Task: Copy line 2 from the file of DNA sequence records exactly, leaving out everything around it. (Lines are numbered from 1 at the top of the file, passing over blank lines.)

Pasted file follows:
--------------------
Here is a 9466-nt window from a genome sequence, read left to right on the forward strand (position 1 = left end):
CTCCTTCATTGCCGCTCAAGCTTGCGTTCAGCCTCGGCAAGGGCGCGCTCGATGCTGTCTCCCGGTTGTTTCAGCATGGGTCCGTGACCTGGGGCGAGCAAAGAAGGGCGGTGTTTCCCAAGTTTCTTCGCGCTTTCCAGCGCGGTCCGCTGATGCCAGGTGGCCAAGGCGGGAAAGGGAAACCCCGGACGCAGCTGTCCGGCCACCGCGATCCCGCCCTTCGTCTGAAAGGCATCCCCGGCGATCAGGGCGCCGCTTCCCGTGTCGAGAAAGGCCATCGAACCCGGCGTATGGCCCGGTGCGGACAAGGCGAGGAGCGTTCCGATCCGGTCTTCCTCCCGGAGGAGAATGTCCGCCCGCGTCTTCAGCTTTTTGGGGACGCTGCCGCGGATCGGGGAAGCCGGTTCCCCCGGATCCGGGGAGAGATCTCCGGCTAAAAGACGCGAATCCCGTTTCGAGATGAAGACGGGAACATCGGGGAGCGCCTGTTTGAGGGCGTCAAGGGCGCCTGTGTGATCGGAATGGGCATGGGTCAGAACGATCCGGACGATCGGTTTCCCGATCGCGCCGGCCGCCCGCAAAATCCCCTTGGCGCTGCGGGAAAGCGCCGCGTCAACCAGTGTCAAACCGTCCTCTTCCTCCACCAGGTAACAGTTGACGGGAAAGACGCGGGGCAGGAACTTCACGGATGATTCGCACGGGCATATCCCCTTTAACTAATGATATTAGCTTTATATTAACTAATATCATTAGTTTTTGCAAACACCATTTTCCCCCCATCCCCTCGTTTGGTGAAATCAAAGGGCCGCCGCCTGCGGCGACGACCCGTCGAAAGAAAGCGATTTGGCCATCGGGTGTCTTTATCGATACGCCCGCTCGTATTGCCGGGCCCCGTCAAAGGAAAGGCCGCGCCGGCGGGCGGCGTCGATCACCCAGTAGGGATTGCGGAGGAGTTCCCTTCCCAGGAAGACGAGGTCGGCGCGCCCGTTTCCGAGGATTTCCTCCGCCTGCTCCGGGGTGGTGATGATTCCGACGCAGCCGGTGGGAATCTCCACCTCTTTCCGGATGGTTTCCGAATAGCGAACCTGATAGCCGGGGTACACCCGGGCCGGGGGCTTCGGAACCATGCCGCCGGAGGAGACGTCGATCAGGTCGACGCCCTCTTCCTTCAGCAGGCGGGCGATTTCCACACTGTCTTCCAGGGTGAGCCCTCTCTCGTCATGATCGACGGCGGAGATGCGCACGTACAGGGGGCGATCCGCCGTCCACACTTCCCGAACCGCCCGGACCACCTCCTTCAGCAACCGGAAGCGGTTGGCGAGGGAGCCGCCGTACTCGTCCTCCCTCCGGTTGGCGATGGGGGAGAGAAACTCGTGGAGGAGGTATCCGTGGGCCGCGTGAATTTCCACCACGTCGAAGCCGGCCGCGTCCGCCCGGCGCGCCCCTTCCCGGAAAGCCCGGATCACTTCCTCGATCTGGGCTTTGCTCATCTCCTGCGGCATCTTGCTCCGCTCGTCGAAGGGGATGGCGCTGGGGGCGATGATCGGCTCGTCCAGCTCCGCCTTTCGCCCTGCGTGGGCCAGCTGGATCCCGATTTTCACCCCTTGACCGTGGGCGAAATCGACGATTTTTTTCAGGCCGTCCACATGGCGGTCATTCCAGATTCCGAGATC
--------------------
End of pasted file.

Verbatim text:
CTCCTTCATTGCCGCTCAAGCTTGCGTTCAGCCTCGGCAAGGGCGCGCTCGATGCTGTCTCCCGGTTGTTTCAGCATGGGTCCGTGACCTGGGGCGAGCAAAGAAGGGCGGTGTTTCCCAAGTTTCTTCGCGCTTTCCAGCGCGGTCCGCTGATGCCAGGTGGCCAAGGCGGGAAAGGGAAACCCCGGACGCAGCTGTCCGGCCACCGCGATCCCGCCCTTCGTCTGAAAGGCATCCCCGGCGATCAGGGCGCCGCTTCCCGTGTCGAGAAAGGCCATCGAACCCGGCGTATGGCCCGGTGCGGACAAGGCGAGGAGCGTTCCGATCCGGTCTTCCTCCCGGAGGAGAATGTCCGCCCGCGTCTTCAGCTTTTTGGGGACGCTGCCGCGGATCGGGGAAGCCGGTTCCCCCGGATCCGGGGAGAGATCTCCGGCTAAAAGACGCGAATCCCGTTTCGAGATGAAGACGGGAACATCGGGGAGCGCCTGTTTGAGGGCGTCAAGGGCGCCTGTGTGATCGGAATGGGCATGGGTCAGAACGATCCGGACGATCGGTTTCCCGATCGCGCCGGCCGCCCGCAAAATCCCCTTGGCGCTGCGGGAAAGCGCCGCGTCAACCAGTGTCAAACCGTCCTCTTCCTCCACCAGGTAACAGTTGACGGGAAAGACGCGGGGCAGGAACTTCACGGATGATTCGCACGGGCATATCCCCTTTAACTAATGATATTAGCTTTATATTAACTAATATCATTAGTTTTTGCAAACACCATTTTCCCCCCATCCCCTCGTTTGGTGAAATCAAAGGGCCGCCGCCTGCGGCGACGACCCGTCGAAAGAAAGCGATTTGGCCATCGGGTGTCTTTATCGATACGCCCGCTCGTATTGCCGGGCCCCGTCAAAGGAAAGGCCGCGCCGGCGGGCGGCGTCGATCACCCAGTAGGGATTGCGGAGGAGTTCCCTTCCCAGGAAGACGAGGTCGGCGCGCCCGTTTCCGAGGATTTCCTCCGCCTGCTCCGGGGTGGTGATGATTCCGACGCAGCCGGTGGGAATCTCCACCTCTTTCCGGATGGTTTCCGAATAGCGAACCTGATAGCCGGGGTACACCCGGGCCGGGGGCTTCGGAACCATGCCGCCGGAGGAGACGTCGATCAGGTCGACGCCCTCTTCCTTCAGCAGGCGGGCGATTTCCACACTGTCTTCCAGGGTGAGCCCTCTCTCGTCATGATCGACGGCGGAGATGCGCACGTACAGGGGGCGATCCGCCGTCCACACTTCCCGAACCGCCCGGACCACCTCCTTCAGCAACCGGAAGCGGTTGGCGAGGGAGCCGCCGTACTCGTCCTCCCTCCGGTTGGCGATGGGGGAGAGAAACTCGTGGAGGAGGTATCCGTGGGCCGCGTGAATTTCCACCACGTCGAAGCCGGCCGCGTCCGCCCGGCGCGCCCCTTCCCGGAAAGCCCGGATCACTTCCTCGATCTGGGCTTTGCTCATCTCCTGCGGCATCTTGCTCCGCTCGTCGAAGGGGATGGCGCTGGGGGCGATGATCGGCTCGTCCAGCTCCGCCTTTCGCCCTGCGTGGGCCAGCTGGATCCCGATTTTCACCCCTTGACCGTGGGCGAAATCGACGATTTTTTTCAGGCCGTCCACATGGCGGTCATTCCAGATTCCGAGATC